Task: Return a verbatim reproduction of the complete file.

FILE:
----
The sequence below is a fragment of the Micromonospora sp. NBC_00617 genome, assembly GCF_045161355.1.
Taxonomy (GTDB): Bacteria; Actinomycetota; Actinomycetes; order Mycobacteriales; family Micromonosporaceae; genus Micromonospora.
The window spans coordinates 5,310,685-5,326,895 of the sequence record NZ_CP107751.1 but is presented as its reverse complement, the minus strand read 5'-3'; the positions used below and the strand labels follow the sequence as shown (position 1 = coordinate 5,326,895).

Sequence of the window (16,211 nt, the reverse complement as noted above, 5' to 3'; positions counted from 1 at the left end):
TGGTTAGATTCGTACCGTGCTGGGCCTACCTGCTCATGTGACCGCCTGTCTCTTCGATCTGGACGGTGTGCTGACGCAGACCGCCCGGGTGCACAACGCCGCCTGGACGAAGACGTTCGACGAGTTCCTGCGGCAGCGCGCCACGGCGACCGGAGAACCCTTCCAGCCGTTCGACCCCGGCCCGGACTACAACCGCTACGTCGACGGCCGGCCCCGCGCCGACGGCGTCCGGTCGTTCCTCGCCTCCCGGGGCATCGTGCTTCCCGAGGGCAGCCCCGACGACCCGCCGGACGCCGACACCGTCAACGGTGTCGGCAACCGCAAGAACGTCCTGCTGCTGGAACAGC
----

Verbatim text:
The sequence below is a fragment of the Micromonospora sp. NBC_00617 genome, assembly GCF_045161355.1.
Taxonomy (GTDB): Bacteria; Actinomycetota; Actinomycetes; order Mycobacteriales; family Micromonosporaceae; genus Micromonospora.
The window spans coordinates 5,310,685-5,326,895 of the sequence record NZ_CP107751.1 but is presented as its reverse complement, the minus strand read 5'-3'; the positions used below and the strand labels follow the sequence as shown (position 1 = coordinate 5,326,895).

Sequence of the window (16,211 nt, the reverse complement as noted above, 5' to 3'; positions counted from 1 at the left end):
TGGTTAGATTCGTACCGTGCTGGGCCTACCTGCTCATGTGACCGCCTGTCTCTTCGATCTGGACGGTGTGCTGACGCAGACCGCCCGGGTGCACAACGCCGCCTGGACGAAGACGTTCGACGAGTTCCTGCGGCAGCGCGCCACGGCGACCGGAGAACCCTTCCAGCCGTTCGACCCCGGCCCGGACTACAACCGCTACGTCGACGGCCGGCCCCGCGCCGACGGCGTCCGGTCGTTCCTCGCCTCCCGGGGCATCGTGCTTCCCGAGGGCAGCCCCGACGACCCGCCGGACGCCGACACCGTCAACGGTGTCGGCAACCGCAAGAACGTCCTGCTGCTGGAACAGC